WDFW removes second wolf from OPT pack, initiates evaluation

Publish date

On Sept. 28, a Washington Department of Fish and Wildlife (WDFW) marksman shot and killed an adult female member of a wolf pack that has repeatedly preyed on cattle while occupying the Old Profanity Territory (OPT) in the Kettle River Range of Ferry County.

The wolf was one of two pack members spotted that day by a WDFW helicopter crew. The adult wolf is believed to be the breeding female. WDFW previously removed a juvenile wolf from the OPT pack on Sept. 16.

WDFW Director Kelly Susewind authorized “incremental” removal of wolves from the OPT pack Sept. 12 after confirming that one or more pack members killed one calf and injured five others from Sept. 4-7 on a U.S. Forest Service (USFS) grazing allotment.

One day after the first wolf was removed, WDFW confirmed that an adult cow had been killed a few days earlier by wolves in the same general area. Then, on Sept. 21, WDFW confirmed five additional livestock depredations (that likely occurred 5-7 days earlier) by the OPT pack, bringing the total to 12 wolf depredations. The five most recent depredations were confirmed injuries to calves.

The remaining wolves in the OPT pack appear to be an adult male and one juvenile, although the juvenile was not seen during the removal operation this week.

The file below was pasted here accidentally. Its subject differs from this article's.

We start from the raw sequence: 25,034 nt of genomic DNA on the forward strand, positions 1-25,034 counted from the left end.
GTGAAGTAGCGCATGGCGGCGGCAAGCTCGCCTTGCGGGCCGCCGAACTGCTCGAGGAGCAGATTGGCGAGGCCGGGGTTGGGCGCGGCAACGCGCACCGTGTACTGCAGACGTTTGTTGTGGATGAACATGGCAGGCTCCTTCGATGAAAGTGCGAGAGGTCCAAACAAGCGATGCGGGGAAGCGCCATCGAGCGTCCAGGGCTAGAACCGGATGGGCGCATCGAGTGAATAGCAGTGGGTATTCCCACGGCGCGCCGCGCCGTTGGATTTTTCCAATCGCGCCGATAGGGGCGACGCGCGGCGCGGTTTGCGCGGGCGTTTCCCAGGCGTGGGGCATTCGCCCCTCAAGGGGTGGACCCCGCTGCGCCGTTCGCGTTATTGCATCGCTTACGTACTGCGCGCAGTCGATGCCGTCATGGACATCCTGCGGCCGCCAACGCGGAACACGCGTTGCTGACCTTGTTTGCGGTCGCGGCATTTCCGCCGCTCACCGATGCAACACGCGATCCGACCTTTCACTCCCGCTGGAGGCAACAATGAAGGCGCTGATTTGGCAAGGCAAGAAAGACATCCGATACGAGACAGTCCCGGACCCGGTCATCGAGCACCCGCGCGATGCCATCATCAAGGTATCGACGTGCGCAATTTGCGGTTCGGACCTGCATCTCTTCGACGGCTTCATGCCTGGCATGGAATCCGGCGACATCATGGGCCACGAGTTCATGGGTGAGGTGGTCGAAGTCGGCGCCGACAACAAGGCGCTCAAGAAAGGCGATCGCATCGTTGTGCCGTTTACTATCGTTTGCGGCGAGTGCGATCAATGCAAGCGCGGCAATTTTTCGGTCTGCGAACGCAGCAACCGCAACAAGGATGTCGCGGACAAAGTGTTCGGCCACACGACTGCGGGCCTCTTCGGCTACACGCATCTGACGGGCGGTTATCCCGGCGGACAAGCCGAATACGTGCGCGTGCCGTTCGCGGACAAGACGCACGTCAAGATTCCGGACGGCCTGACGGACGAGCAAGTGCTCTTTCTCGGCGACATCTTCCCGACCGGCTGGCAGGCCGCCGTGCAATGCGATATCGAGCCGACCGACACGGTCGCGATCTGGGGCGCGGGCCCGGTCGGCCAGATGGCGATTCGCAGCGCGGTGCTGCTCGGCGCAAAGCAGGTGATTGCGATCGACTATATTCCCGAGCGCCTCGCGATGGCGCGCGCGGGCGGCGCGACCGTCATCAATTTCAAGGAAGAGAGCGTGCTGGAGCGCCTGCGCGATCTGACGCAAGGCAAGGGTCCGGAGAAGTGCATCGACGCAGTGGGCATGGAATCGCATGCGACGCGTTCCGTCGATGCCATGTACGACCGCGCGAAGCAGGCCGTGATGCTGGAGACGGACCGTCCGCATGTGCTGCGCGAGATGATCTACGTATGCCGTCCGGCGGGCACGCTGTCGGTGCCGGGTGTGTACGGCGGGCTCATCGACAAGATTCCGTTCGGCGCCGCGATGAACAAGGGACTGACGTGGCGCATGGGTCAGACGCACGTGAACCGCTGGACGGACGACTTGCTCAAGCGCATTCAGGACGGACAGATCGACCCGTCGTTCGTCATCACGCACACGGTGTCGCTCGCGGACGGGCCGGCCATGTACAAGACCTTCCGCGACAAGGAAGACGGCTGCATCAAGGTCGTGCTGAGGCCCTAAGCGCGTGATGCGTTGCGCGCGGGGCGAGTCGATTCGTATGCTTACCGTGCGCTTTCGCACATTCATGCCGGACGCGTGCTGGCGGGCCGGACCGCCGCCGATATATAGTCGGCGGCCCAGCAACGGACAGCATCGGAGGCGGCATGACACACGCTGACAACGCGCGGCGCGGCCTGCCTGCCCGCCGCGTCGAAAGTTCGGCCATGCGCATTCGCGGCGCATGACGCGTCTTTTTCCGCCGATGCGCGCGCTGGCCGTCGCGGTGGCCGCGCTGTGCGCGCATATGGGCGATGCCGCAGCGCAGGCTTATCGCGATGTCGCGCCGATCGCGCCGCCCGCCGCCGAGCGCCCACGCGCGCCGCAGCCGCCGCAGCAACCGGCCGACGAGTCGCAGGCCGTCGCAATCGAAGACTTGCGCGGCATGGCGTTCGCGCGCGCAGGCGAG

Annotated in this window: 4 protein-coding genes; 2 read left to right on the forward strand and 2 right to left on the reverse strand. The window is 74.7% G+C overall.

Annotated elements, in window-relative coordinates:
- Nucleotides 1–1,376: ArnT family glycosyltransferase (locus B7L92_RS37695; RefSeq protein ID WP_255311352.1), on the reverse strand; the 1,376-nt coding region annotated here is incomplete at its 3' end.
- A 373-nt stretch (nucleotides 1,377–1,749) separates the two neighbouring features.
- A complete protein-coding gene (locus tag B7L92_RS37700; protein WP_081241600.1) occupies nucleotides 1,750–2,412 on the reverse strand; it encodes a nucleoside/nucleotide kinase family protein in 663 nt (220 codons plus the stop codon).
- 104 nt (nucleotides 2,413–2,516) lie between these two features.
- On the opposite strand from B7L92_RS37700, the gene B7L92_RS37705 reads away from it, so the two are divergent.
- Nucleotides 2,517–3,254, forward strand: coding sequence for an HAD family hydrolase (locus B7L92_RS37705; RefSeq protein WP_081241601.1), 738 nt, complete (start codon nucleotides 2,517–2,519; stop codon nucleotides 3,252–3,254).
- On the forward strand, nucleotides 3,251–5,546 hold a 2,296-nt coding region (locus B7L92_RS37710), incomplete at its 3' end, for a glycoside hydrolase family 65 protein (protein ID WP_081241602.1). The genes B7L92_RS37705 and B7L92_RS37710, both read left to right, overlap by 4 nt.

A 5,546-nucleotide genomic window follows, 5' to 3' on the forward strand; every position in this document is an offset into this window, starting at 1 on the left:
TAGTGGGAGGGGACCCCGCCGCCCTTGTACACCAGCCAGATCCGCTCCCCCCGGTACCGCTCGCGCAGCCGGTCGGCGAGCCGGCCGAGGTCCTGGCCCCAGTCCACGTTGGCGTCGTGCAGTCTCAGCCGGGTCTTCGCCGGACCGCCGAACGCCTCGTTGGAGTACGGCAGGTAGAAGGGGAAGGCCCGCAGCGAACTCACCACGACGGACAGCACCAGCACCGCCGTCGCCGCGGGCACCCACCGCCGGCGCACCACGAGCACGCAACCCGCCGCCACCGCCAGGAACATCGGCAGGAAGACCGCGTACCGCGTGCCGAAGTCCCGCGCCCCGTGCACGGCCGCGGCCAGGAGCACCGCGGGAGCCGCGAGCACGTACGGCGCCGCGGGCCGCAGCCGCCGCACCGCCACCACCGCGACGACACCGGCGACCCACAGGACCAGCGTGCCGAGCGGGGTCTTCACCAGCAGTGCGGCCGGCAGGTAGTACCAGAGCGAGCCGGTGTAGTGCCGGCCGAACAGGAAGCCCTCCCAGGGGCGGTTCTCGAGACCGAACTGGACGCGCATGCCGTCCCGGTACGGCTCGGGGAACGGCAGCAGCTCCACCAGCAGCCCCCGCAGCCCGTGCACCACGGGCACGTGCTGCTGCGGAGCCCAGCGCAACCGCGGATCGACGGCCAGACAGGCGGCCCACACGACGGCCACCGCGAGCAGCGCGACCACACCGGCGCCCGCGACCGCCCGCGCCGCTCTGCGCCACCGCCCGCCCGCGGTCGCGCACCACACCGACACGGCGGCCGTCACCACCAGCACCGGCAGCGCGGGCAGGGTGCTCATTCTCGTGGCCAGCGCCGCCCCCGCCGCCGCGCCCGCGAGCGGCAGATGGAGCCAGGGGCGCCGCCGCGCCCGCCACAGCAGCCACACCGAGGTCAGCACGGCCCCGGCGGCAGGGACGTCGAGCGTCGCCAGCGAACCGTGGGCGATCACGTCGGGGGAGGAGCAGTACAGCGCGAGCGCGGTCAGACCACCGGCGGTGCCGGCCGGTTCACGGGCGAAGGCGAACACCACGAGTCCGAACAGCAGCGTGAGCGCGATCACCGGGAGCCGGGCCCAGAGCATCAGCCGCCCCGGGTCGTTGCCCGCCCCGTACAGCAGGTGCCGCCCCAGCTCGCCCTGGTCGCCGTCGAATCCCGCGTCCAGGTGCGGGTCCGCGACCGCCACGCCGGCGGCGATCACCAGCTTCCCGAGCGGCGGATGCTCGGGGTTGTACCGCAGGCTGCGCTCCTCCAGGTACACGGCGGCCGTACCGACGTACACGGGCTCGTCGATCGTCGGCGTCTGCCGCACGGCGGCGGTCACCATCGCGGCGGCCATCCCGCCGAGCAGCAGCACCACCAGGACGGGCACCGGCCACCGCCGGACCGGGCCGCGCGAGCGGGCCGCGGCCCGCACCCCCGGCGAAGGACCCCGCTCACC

The livestock producer who owns the affected livestock continues to use contracted range riders to monitor his herd, is removing or securing livestock carcasses to avoid attracting wolves to the rest of the herd, is using foxlights at salting locations in high wolf use areas, and is removing sick and injured livestock from the grazing area until they are healed. The majority of the producer’s livestock will be moved off federal grazing allotments to adjacent private grazing lands by mid-October.

Evaluation period

WDFW’s approach to incremental removal consists of a period of active operations followed by an evaluation period to determine if those actions changed the pack’s behavior. The department has now entered an evaluation period.

If WDFW documents another livestock depredation and confirms that it likely occurred after today’s action, the department may initiate another lethal removal action following the guidelines of the Wolf Plan and 2017 Protocol.

Previous updates

WDFW previously provided information on the wolves from the OPT on the following dates:

2018 Updates

Sept 7, 11, 12, 14, 18, 25.